Clinical: Clefts and fibroma of tongue; polydactylia; broad nasal bridge; narrow-arched palate; short humerus, femur, and tibia; irregular teeth; hypotonia; mental retardation; deafness; thin and fair hair; cerebellar atrophy.

Anneren G, et al. Abnormalities of the cerebellum in oro-facio-digital syndrome II (Mohr syndrome). Clin Genet 1990; 38:69-73.

Claussen O. Et Arvelig Syndrome Omfattende Tungemisdannelse og Polydaktyli. Nord Med 1946; 30: 1147.

Geeraets WJ. Ocular Syndromes. 3rd ed. Philadelphia: Lea & Febiger, 1976.



Moller-Barlow Disease 828

General: Vitamin C deficiency in children.

Ocular: Hemorrhages around and, in rare cases, in eyes; yellow-brown discoloration from hemosiderin may remain for some time after resolution of a subconjunctival hemorrhage; hemorrhage in eyelids, conjunctiva, anterior chamber, and retina; proptosis in infantile scurvy.

Clinical: Tenderness of the lower extremities; ecchymoses.

Gabay C, et al. A case of scurvy presenting with cutaneous and articular signs. Clin Rheumatol 1993; 12:278-280.

Goskowicza M, Eichenfield LF. Cutaneous findings of nutritional deficiencies. Curr Opin Pediatr 1993; 5:441-445.

Pau H. Differential diagnosis of eye diseases. New York: Thieme, 1987.



Molluscum Contagiosum 829

General: Etiologic agent of this disease is a poxvirus that can cause proliferative skin lesions anywhere on the body; commonly found in patients who are immunosuppressed.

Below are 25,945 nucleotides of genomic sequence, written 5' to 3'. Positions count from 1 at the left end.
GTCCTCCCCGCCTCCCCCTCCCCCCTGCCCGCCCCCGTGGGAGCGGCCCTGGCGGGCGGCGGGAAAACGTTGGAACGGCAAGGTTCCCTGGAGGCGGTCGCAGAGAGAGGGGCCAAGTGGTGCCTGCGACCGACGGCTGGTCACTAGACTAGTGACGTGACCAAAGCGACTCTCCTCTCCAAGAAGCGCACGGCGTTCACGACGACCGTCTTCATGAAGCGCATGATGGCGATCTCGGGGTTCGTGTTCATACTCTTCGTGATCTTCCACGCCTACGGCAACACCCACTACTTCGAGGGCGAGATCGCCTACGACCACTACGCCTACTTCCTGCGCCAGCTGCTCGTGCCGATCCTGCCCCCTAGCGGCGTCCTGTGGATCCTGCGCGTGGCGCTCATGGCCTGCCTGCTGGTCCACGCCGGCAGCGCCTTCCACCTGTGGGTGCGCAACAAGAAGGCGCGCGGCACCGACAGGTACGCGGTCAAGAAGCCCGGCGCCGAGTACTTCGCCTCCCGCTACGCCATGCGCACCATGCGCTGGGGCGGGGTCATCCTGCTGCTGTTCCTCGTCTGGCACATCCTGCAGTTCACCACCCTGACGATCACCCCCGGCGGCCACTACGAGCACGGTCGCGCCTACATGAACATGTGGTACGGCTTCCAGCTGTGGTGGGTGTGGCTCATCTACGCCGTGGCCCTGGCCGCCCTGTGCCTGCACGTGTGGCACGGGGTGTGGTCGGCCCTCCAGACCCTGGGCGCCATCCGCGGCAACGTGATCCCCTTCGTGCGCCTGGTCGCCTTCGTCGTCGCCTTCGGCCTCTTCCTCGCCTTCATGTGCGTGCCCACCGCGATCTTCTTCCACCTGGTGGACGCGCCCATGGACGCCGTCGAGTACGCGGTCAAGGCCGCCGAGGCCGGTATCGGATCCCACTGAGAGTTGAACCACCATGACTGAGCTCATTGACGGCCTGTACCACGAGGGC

Ocular: Lesions of lid, lid margin, conjunctiva, and cornea; conjunctivitis; keratitis; corneal ulcer.

Clinical: Well-defined, pearly appearing papules with umbilicated centers of varying size (3 to 10 mm); eczematization of the surrounding skin.

Collins JF. Handbook of Clinical Ophthalmology. New York: Masson, 1982.

Fraunfelder FT, Roy FH. Current Ocular Therapy, 5th ed. Philadelphia: WB Saunders, 2000.

Harley RD, ed. Pediatric Ophthalmology, 4th ed. Philadelphia: WB Saunders, 1998.

Hindaal CH, Van Bijsterveld OP. Molluscum contagiosum of the palpebral conjunctiva. Ophthalmologica 1979; 178: 137-141.

Kohn SR. Molluscum contagiosum in patients with acquired immunodeficiency syndrome. Arch Ophthalmol 1987; 105:458.



Monbrun-Benisty Syndrome (Ocular Stump Causalgia) 830

General: Sympathetic irritation of resected sympathetic fiber to the eye; occurs after trauma of eye.

Ocular: Severe refractory pain of orbital cavity.

Clinical: Pain of face and the corresponding hemicranium; congestion and hyperhidrosis of region involved.